We surveyed hundreds of employees to discover the factors that most impact workplace productivity.
Americans are working harder than ever, and have less to show for it
The Work-Life survey of full-time executives at Fortune 500 companies highlighting a concerning trend: Americans are spending more hours connected to work and missing out on their personal lives to not be any more productive. Feeling pressure to work overtime is not uncommon, a quarter of all respondents think it’s critical to advance their careers.
The majority of employees work beyond normal business hours and have attended meetings during a holiday
Forty-four percent of executives now work an average of 52 hours a week and that number increases to 58 among senior-level staff, 65% of who report working overtime. And it’s no surprise when you consider over a quarter of employees surveyed admit that they’ve spent 20 hours or more in meetings in a single week. These extra hours don’t necessarily take place in the office either - they’re intruding on personal lives:
While plans with friends and family can be rescheduled and vacations can resume after a call has ended, there are certain milestones and once-in-a-lifetime events that can’t stop for work. Doodle’s survey revealed:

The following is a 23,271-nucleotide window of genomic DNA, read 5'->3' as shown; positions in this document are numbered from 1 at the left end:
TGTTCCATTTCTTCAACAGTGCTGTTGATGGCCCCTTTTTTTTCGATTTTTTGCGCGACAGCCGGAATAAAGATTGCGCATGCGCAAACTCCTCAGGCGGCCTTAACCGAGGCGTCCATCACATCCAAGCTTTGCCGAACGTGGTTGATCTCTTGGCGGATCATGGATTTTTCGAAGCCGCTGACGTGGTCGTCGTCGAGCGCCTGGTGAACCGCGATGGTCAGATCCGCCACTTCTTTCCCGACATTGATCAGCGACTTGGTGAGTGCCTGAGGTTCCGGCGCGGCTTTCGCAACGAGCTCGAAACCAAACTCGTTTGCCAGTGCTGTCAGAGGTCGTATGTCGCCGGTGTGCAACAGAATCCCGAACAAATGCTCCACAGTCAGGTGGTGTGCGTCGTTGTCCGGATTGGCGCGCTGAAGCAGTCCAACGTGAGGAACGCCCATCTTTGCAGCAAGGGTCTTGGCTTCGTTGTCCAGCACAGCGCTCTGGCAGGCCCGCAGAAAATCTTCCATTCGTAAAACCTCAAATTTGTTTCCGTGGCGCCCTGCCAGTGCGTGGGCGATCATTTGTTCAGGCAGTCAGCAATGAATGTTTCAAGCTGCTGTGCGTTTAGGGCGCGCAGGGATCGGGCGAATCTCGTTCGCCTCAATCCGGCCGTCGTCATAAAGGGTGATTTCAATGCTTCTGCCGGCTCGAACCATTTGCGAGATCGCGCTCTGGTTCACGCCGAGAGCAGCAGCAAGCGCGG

Meetings they attend accomplish nothing
Particularly frustrating for those folks passing up personal plans is that often the meetings they join are poorly managed and didn’t accomplish anything (59%) - or even ones they didn’t need to be in at all (60%). Poorly run meetings lead to disengaged employees and participants turn to other activities to fill the time, including:
It’s unfair to put the blame on meetings themselves - some of the greatest innovations, ideas and companies of our time all started with a meeting. We’re misusing meetings and engaging in them without clear parameters and objectives. For companies experimenting with the four-day work week, productivity actually increased because people had to be much more efficient with their time; big gains were made by capping meeting times, limiting participants and having a clear agenda and purpose.
For tips on how to run better meetings and give employees their time back, check out Doodle’s blog.